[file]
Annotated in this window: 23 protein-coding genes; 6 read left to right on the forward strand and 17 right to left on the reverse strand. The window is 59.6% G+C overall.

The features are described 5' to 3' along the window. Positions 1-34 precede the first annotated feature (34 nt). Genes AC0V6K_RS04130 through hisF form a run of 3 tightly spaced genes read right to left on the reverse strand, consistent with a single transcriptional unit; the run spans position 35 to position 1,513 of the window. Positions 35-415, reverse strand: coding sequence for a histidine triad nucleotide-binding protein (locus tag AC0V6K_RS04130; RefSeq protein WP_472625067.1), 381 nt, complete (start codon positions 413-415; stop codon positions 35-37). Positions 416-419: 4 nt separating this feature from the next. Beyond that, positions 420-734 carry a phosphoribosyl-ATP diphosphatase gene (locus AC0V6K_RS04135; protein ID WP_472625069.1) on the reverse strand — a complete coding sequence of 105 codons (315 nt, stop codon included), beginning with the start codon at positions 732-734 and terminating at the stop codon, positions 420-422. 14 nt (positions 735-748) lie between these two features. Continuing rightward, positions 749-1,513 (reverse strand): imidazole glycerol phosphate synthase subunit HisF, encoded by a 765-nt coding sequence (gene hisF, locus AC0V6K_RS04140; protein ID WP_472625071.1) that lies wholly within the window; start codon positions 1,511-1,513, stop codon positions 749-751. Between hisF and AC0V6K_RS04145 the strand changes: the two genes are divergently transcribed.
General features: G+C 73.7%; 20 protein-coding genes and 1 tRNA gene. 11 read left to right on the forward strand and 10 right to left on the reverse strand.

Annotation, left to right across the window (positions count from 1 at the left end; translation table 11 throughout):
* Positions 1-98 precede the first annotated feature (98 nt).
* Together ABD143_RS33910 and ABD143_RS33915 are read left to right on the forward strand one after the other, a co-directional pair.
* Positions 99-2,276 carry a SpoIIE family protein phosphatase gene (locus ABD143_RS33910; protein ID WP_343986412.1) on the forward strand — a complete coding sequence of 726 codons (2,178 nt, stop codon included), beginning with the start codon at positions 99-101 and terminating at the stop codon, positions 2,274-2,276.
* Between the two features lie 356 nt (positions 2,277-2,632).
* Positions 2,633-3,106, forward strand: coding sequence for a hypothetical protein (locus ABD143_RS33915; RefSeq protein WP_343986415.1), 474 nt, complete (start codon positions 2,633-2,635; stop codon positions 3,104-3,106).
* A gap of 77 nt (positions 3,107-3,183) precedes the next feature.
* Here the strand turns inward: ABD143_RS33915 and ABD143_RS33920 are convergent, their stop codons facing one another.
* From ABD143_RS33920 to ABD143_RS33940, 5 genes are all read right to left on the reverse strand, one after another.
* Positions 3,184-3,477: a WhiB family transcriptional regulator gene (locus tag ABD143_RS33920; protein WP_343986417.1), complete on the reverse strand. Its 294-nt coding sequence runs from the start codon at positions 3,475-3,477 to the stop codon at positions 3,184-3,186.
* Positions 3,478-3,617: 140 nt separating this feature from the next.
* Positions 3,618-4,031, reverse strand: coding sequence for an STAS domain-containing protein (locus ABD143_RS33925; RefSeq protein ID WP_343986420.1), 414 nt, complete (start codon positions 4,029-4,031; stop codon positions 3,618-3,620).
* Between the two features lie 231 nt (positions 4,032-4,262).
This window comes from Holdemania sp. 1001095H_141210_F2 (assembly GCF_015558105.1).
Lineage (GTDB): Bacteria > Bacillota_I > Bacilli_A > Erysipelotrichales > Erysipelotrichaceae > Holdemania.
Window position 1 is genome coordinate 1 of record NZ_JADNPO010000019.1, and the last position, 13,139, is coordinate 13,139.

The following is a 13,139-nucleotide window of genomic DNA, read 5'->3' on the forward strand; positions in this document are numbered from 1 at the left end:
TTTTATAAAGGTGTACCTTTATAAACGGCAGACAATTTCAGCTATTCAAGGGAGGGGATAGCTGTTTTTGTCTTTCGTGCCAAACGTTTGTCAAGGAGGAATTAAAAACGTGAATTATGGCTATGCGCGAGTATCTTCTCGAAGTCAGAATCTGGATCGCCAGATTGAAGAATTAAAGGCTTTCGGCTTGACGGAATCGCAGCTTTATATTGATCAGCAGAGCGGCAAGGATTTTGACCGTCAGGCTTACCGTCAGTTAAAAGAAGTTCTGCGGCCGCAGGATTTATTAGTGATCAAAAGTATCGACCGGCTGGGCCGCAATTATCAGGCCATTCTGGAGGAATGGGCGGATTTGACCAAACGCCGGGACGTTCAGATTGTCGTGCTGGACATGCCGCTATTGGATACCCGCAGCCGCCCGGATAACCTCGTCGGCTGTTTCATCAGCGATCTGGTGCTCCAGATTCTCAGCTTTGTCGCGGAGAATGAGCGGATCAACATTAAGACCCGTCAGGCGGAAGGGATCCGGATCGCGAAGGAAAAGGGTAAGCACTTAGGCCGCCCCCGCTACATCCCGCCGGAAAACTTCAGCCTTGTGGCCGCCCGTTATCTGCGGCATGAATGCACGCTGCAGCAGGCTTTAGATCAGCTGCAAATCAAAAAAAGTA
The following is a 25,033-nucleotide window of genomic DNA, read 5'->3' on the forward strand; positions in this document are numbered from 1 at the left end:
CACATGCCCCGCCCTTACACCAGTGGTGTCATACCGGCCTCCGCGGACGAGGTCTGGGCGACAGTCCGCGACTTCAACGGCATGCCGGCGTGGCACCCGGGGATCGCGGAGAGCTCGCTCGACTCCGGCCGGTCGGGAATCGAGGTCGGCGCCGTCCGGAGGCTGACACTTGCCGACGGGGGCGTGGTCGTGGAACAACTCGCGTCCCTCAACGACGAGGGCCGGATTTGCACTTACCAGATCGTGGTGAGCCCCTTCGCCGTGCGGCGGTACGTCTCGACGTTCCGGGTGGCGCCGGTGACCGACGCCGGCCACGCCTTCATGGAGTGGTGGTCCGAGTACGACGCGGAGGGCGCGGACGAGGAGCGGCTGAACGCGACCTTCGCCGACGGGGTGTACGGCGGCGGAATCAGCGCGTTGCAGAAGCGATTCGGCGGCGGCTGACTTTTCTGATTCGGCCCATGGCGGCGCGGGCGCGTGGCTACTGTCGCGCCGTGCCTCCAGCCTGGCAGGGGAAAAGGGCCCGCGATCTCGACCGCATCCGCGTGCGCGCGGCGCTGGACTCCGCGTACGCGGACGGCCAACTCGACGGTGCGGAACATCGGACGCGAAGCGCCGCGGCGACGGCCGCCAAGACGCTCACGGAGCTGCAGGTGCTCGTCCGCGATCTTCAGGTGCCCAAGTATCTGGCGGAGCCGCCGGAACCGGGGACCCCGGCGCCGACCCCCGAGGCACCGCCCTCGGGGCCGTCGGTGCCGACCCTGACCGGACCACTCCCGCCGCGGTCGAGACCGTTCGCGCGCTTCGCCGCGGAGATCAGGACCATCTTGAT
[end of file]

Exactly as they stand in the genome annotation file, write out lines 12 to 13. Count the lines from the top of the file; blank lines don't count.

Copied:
* From ABD143_RS33920 to ABD143_RS33940, 5 genes are all read right to left on the reverse strand, one after another.
* Positions 3,184-3,477: a WhiB family transcriptional regulator gene (locus tag ABD143_RS33920; protein WP_343986417.1), complete on the reverse strand. Its 294-nt coding sequence runs from the start codon at positions 3,475-3,477 to the stop codon at positions 3,184-3,186.